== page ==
Is God impartial? Why does He allow some people more time to repent than others before He washes His hands of them? Some people know the truth about God and continue sinning, and in a short period of time lose their salvation. Yet, others know the truth and sin for years, even decades, and then find God's forgiveness. Doesn't God treat these people differently?
Is God impartial?
The answer is yes, because our God is holy and righteous (Revelation 15:4) and He is not like us (Numbers 23:19). These only describe two aspects of the character of God. We should grieve because we are not like Him. We are sinners (Romans 3:23) who seek our own desires and pleasures (Ecclesiastes 7:29).
God made men upright, but they have sought out many devices. Ecclesiastes 7:29 (NASB)
The Principle – God Is Impartial
Deuteronomy 10:17 gives us the principle that God is impartial.
For the LORD your God is the God of gods and the Lord of lords, the great, the mighty, and the awesome God who does not show partiality nor take a bribe. He executes justice for the orphan and the widow, and shows His love for the alien by giving him food and clothing. Deuteronomy 10.17 (NASB)
In our nation and other nations the powerful and wealthy are favored sometimes by the legal system, but that is not true of God. He treats everyone the same whether the person is a orphan, widow or an alien. He provides justice to all.
The same principle is taught in 1 Peter 1:17,
If you address as Father the One who impartially judges according to each one’s work, conduct yourselves in fear during the time of your stay on earth . . . 1 Peter 1:17 (NASB)
The Greek that is translated as impartially is aprosopolemptos. The word is “often used with reference to God’s judgment before which there is no respect of persons.” Ephesians 6:9; Colossians 3:25 teach us that God is not a respecter of persons. He is not influenced by our physical appearance, skills or success in life.
The Example – God Is Impartial
A great example that demonstrates God is impartial is found in James 2:1-7 where we are warned to not be biased or partial toward people. The key statement in the passage is as follows,
Listen, my beloved brethren: did not God choose the poor of this world to be rich in faith and heirs of the kingdom which He promised to those who love Him? But you have dishonored the poor man. Is it not the rich who oppress you and personally drag you into court? Do they not blaspheme the fair name by which you have been called? James 2:5-7 (NASB)
Notice that God does not play favorites but we do. In Romans 2:3-5 we are told that God is not eager to punish us. In fact, God is tolerant and gives us time to repent. Those who do not repent store up wrath for themselves. Sometimes we experience His wrath in this life; if not, we will experience it after we die and the Judge of the Universe sentences us to the lLake of fire.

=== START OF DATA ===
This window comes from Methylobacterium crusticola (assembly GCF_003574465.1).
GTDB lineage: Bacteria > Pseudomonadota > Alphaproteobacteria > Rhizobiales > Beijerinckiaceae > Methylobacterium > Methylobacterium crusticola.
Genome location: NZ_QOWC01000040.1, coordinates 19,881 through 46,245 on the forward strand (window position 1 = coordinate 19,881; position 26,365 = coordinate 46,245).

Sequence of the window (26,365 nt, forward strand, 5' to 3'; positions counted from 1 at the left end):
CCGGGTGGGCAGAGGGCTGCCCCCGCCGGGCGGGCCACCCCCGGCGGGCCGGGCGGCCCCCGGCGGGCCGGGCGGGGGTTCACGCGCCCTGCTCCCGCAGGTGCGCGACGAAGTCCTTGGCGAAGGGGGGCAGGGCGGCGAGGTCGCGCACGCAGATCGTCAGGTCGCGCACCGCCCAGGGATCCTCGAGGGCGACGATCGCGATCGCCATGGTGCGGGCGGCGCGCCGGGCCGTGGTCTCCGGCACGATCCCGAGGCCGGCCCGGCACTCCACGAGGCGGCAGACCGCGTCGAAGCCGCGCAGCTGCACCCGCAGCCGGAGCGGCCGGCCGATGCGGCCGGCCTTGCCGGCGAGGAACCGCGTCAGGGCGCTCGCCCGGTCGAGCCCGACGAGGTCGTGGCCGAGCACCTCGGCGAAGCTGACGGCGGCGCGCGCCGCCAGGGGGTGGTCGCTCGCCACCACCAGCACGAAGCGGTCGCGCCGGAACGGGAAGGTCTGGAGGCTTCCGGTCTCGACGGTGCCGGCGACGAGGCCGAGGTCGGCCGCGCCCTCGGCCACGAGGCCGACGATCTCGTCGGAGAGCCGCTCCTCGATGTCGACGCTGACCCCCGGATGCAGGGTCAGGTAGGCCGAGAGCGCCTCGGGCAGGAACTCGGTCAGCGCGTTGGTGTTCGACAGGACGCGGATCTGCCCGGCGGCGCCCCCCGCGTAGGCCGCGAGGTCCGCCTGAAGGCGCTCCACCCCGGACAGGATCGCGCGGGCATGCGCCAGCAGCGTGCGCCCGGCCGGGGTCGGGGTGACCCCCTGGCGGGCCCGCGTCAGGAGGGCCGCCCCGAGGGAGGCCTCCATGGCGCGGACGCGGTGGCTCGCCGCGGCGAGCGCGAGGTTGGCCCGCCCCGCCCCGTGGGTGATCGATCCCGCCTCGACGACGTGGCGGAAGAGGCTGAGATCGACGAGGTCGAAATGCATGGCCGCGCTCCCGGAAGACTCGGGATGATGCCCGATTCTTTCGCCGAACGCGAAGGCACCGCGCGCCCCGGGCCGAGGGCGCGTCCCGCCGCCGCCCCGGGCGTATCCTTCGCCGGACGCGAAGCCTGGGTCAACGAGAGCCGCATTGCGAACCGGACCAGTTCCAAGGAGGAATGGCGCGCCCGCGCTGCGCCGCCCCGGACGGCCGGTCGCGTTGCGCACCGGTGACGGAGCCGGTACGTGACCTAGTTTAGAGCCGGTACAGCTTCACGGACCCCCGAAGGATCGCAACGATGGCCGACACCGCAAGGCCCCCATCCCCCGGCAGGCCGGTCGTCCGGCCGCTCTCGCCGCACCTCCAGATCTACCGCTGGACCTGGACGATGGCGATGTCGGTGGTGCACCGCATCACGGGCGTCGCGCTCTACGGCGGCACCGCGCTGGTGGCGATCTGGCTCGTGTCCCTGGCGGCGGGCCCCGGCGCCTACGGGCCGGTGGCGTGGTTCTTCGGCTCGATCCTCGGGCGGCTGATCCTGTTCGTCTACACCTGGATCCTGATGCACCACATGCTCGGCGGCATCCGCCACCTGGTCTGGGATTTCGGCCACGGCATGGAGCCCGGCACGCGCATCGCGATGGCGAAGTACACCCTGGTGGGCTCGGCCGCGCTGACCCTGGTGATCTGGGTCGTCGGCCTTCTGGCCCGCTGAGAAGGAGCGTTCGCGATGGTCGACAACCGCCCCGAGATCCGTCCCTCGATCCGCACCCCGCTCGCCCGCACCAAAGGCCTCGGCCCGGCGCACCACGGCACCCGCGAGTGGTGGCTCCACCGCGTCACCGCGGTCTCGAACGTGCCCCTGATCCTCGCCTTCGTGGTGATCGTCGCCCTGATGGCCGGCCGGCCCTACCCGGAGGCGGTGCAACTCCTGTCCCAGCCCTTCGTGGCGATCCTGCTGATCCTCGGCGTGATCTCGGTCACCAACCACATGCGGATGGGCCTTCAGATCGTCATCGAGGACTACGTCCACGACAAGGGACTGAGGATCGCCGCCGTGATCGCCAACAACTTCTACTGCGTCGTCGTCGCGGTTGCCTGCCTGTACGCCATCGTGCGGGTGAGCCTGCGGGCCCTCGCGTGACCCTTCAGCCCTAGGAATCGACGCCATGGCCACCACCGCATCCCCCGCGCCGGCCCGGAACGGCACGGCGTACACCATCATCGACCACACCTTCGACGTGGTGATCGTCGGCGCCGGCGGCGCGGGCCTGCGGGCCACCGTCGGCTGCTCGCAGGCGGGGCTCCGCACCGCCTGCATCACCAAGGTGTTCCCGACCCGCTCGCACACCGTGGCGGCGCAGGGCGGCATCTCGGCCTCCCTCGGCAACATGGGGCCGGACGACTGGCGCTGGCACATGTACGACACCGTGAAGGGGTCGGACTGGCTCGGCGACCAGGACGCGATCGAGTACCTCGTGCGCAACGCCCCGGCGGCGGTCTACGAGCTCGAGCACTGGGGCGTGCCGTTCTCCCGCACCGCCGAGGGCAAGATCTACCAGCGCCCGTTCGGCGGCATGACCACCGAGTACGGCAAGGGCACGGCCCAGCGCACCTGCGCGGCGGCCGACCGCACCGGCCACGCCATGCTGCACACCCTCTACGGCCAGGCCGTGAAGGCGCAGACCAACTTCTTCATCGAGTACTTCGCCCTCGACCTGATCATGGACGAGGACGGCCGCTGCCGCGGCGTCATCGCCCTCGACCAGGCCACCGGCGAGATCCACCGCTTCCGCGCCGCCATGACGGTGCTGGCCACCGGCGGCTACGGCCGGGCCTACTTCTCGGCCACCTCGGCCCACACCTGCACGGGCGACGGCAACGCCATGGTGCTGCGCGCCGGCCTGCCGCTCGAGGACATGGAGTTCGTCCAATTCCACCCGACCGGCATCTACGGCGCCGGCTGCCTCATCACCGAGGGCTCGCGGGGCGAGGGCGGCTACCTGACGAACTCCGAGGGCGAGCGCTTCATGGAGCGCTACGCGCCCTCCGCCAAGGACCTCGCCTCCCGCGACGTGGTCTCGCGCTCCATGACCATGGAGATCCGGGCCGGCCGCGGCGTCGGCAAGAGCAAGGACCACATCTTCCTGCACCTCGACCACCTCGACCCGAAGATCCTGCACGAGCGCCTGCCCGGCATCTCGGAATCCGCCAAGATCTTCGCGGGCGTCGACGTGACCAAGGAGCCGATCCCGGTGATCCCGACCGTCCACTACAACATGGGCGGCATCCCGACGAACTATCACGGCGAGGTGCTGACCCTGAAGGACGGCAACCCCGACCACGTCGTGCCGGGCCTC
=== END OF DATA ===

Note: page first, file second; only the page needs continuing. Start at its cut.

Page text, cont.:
But do you suppose this, O man, when you pass judgment on those who practice such things and do the same yourself, that you will escape the judgment of God? Or do you think lightly of the riches of His kindness and tolerance and patience, not knowing that the kindness of God leads you to repentance? But because of your stubbornness and unrepentant heart you are storing up wrath for yourself in the day of wrath and revelation of the righteous judgment of God, Romans 2:3-5 (NASB)
This reveals that God is impartial; but He is also patient, not willing that any should perish,
The Lord is not slow about His promise, as some count slowness, but is patient toward you, not wishing for any to perish but for all to come to repentance. 2 Peter 3:9 (NASB)
Therefore, when it appears to us that God is unjust in allowing others to escape punishment, we must remember that God is more tolerant and patient than we are. For example, He wanted the nation of Israel to repent after King Solomon’s reign, but they never did. He sent some of the major and minor prophets and called Israel to repent over one hundred years. This reveals that God is patient and not eager to punish and what may appear as injustice is God being patient.
An example of immediate punishment occurs in Numbers 20 when Moses sinned (Numbers 20:9-11) and immediately God informed him that He would not enter the Promised Land after he had waited for 40 years (Numbers 20:12; Deuteronomy 3:25-26). God immediately punished Moses because he knew better and had a very close relationship with God. Moses did not escape punishment.
Those who believe that Christ died on a cross for their sins and returned to life should ask God to forgive their sins and turn their life over to Him. They will escape eternal punishment (John 3:16). Those who do not will not go to heaven. God is tolerant and patient because He gives every person a lifetime to make that decision.
God is impartial, patient, tolerant and loving (John 3:16; Romans 5:8).
1. Eduard Lohse, “Πρόσωπον, Εὐπροσωπέω, Προσωπολημψία, Προσωπολήμπτης, Προσωπολημπτέω, Ἀποσωπολήμπτως,” ed. Gerhard Kittel, Geoffrey W. Bromiley, and Gerhard Friedrich, Theological Dictionary of the New Testament (Grand Rapids, MI: Eerdmans, 1964–), 780.
Reference Links:Amazing Attributes of God, part 1
Amazing Attributes of God, part 2
Searching For God